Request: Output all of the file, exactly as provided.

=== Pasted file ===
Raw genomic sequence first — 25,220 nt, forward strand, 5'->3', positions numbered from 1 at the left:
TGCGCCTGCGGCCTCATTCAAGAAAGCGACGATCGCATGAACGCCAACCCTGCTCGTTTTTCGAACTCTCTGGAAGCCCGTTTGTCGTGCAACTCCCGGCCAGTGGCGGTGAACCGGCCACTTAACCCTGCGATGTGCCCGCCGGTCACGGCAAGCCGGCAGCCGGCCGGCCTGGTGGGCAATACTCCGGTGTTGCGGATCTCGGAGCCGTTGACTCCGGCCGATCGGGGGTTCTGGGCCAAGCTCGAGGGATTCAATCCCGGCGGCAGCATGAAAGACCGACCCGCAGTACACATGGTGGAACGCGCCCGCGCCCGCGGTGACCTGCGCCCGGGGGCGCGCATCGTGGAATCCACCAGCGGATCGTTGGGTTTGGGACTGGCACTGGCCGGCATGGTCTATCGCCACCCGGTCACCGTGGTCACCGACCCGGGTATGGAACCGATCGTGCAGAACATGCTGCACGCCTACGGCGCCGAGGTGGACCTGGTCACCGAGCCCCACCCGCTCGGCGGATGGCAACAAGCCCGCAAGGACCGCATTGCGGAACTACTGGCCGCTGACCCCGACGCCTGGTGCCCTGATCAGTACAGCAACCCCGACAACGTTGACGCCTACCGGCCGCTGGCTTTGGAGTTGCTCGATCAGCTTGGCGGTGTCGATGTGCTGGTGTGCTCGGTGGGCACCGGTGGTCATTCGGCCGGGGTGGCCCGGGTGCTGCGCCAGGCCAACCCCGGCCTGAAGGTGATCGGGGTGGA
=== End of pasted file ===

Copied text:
Raw genomic sequence first — 25,220 nt, forward strand, 5'->3', positions numbered from 1 at the left:
TGCGCCTGCGGCCTCATTCAAGAAAGCGACGATCGCATGAACGCCAACCCTGCTCGTTTTTCGAACTCTCTGGAAGCCCGTTTGTCGTGCAACTCCCGGCCAGTGGCGGTGAACCGGCCACTTAACCCTGCGATGTGCCCGCCGGTCACGGCAAGCCGGCAGCCGGCCGGCCTGGTGGGCAATACTCCGGTGTTGCGGATCTCGGAGCCGTTGACTCCGGCCGATCGGGGGTTCTGGGCCAAGCTCGAGGGATTCAATCCCGGCGGCAGCATGAAAGACCGACCCGCAGTACACATGGTGGAACGCGCCCGCGCCCGCGGTGACCTGCGCCCGGGGGCGCGCATCGTGGAATCCACCAGCGGATCGTTGGGTTTGGGACTGGCACTGGCCGGCATGGTCTATCGCCACCCGGTCACCGTGGTCACCGACCCGGGTATGGAACCGATCGTGCAGAACATGCTGCACGCCTACGGCGCCGAGGTGGACCTGGTCACCGAGCCCCACCCGCTCGGCGGATGGCAACAAGCCCGCAAGGACCGCATTGCGGAACTACTGGCCGCTGACCCCGACGCCTGGTGCCCTGATCAGTACAGCAACCCCGACAACGTTGACGCCTACCGGCCGCTGGCTTTGGAGTTGCTCGATCAGCTTGGCGGTGTCGATGTGCTGGTGTGCTCGGTGGGCACCGGTGGTCATTCGGCCGGGGTGGCCCGGGTGCTGCGCCAGGCCAACCCCGGCCTGAAGGTGATCGGGGTGGA